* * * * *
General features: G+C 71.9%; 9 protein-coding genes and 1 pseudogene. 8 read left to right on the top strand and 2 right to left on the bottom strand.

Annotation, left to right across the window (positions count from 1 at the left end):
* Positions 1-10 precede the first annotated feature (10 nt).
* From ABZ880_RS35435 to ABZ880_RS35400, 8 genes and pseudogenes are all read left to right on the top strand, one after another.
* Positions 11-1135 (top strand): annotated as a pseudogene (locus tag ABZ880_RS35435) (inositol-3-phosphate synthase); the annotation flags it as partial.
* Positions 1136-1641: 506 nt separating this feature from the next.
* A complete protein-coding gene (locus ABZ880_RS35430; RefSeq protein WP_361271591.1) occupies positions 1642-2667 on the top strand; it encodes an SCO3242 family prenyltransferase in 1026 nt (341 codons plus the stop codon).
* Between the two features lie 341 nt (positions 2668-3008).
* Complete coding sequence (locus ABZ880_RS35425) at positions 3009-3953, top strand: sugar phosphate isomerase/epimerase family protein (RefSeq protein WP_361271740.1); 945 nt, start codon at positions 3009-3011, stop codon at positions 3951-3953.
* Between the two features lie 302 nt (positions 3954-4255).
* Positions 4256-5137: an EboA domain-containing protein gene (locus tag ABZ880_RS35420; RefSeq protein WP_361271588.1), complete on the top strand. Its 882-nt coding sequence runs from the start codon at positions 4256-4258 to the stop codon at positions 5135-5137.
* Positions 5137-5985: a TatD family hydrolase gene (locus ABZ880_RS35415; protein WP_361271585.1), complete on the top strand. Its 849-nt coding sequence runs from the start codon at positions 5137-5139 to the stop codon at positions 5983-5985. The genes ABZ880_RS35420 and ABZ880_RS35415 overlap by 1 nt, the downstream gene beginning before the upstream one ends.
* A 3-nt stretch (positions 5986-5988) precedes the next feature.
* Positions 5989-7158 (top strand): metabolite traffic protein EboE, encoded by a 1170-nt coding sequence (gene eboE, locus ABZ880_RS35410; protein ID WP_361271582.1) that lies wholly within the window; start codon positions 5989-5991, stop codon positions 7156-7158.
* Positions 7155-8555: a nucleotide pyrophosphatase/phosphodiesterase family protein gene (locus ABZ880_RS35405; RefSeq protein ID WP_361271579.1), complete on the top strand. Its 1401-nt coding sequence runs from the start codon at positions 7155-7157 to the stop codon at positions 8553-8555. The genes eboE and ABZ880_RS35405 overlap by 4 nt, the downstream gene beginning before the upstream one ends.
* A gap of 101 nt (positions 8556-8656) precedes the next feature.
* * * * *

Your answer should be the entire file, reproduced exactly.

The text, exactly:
General features: G+C 71.9%; 9 protein-coding genes and 1 pseudogene. 8 read left to right on the top strand and 2 right to left on the bottom strand.

Annotation, left to right across the window (positions count from 1 at the left end):
* Positions 1-10 precede the first annotated feature (10 nt).
* From ABZ880_RS35435 to ABZ880_RS35400, 8 genes and pseudogenes are all read left to right on the top strand, one after another.
* Positions 11-1135 (top strand): annotated as a pseudogene (locus tag ABZ880_RS35435) (inositol-3-phosphate synthase); the annotation flags it as partial.
* Positions 1136-1641: 506 nt separating this feature from the next.
* A complete protein-coding gene (locus ABZ880_RS35430; RefSeq protein WP_361271591.1) occupies positions 1642-2667 on the top strand; it encodes an SCO3242 family prenyltransferase in 1026 nt (341 codons plus the stop codon).
* Between the two features lie 341 nt (positions 2668-3008).
* Complete coding sequence (locus ABZ880_RS35425) at positions 3009-3953, top strand: sugar phosphate isomerase/epimerase family protein (RefSeq protein WP_361271740.1); 945 nt, start codon at positions 3009-3011, stop codon at positions 3951-3953.
* Between the two features lie 302 nt (positions 3954-4255).
* Positions 4256-5137: an EboA domain-containing protein gene (locus tag ABZ880_RS35420; RefSeq protein WP_361271588.1), complete on the top strand. Its 882-nt coding sequence runs from the start codon at positions 4256-4258 to the stop codon at positions 5135-5137.
* Positions 5137-5985: a TatD family hydrolase gene (locus ABZ880_RS35415; protein WP_361271585.1), complete on the top strand. Its 849-nt coding sequence runs from the start codon at positions 5137-5139 to the stop codon at positions 5983-5985. The genes ABZ880_RS35420 and ABZ880_RS35415 overlap by 1 nt, the downstream gene beginning before the upstream one ends.
* A 3-nt stretch (positions 5986-5988) precedes the next feature.
* Positions 5989-7158 (top strand): metabolite traffic protein EboE, encoded by a 1170-nt coding sequence (gene eboE, locus ABZ880_RS35410; protein ID WP_361271582.1) that lies wholly within the window; start codon positions 5989-5991, stop codon positions 7156-7158.
* Positions 7155-8555: a nucleotide pyrophosphatase/phosphodiesterase family protein gene (locus ABZ880_RS35405; RefSeq protein ID WP_361271579.1), complete on the top strand. Its 1401-nt coding sequence runs from the start codon at positions 7155-7157 to the stop codon at positions 8553-8555. The genes eboE and ABZ880_RS35405 overlap by 4 nt, the downstream gene beginning before the upstream one ends.
* A gap of 101 nt (positions 8556-8656) precedes the next feature.